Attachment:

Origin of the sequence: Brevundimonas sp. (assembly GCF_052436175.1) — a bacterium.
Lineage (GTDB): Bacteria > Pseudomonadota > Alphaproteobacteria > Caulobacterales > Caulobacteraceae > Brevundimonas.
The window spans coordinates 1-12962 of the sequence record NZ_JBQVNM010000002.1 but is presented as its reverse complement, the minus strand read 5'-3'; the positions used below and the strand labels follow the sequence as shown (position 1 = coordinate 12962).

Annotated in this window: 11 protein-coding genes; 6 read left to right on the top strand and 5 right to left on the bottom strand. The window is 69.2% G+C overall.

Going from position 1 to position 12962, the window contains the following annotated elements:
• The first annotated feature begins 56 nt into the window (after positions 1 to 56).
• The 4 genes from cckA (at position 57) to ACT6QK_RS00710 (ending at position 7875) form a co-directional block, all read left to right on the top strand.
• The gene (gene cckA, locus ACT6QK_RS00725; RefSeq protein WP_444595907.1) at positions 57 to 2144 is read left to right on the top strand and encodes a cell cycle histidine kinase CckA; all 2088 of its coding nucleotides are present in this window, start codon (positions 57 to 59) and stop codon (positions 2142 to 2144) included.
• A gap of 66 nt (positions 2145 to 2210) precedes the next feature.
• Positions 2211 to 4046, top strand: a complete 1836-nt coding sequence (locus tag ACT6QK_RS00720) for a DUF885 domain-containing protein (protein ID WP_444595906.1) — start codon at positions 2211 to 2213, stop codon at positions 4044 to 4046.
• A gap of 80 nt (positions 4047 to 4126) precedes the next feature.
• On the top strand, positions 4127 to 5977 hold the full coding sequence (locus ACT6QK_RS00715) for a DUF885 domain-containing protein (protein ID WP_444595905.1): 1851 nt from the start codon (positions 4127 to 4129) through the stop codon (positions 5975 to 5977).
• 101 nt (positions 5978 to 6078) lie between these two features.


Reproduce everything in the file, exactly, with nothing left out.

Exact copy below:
Origin of the sequence: Brevundimonas sp. (assembly GCF_052436175.1) — a bacterium.
Lineage (GTDB): Bacteria > Pseudomonadota > Alphaproteobacteria > Caulobacterales > Caulobacteraceae > Brevundimonas.
The window spans coordinates 1-12962 of the sequence record NZ_JBQVNM010000002.1 but is presented as its reverse complement, the minus strand read 5'-3'; the positions used below and the strand labels follow the sequence as shown (position 1 = coordinate 12962).

Annotated in this window: 11 protein-coding genes; 6 read left to right on the top strand and 5 right to left on the bottom strand. The window is 69.2% G+C overall.

Going from position 1 to position 12962, the window contains the following annotated elements:
• The first annotated feature begins 56 nt into the window (after positions 1 to 56).
• The 4 genes from cckA (at position 57) to ACT6QK_RS00710 (ending at position 7875) form a co-directional block, all read left to right on the top strand.
• The gene (gene cckA, locus ACT6QK_RS00725; RefSeq protein WP_444595907.1) at positions 57 to 2144 is read left to right on the top strand and encodes a cell cycle histidine kinase CckA; all 2088 of its coding nucleotides are present in this window, start codon (positions 57 to 59) and stop codon (positions 2142 to 2144) included.
• A gap of 66 nt (positions 2145 to 2210) precedes the next feature.
• Positions 2211 to 4046, top strand: a complete 1836-nt coding sequence (locus tag ACT6QK_RS00720) for a DUF885 domain-containing protein (protein ID WP_444595906.1) — start codon at positions 2211 to 2213, stop codon at positions 4044 to 4046.
• A gap of 80 nt (positions 4047 to 4126) precedes the next feature.
• On the top strand, positions 4127 to 5977 hold the full coding sequence (locus ACT6QK_RS00715) for a DUF885 domain-containing protein (protein ID WP_444595905.1): 1851 nt from the start codon (positions 4127 to 4129) through the stop codon (positions 5975 to 5977).
• 101 nt (positions 5978 to 6078) lie between these two features.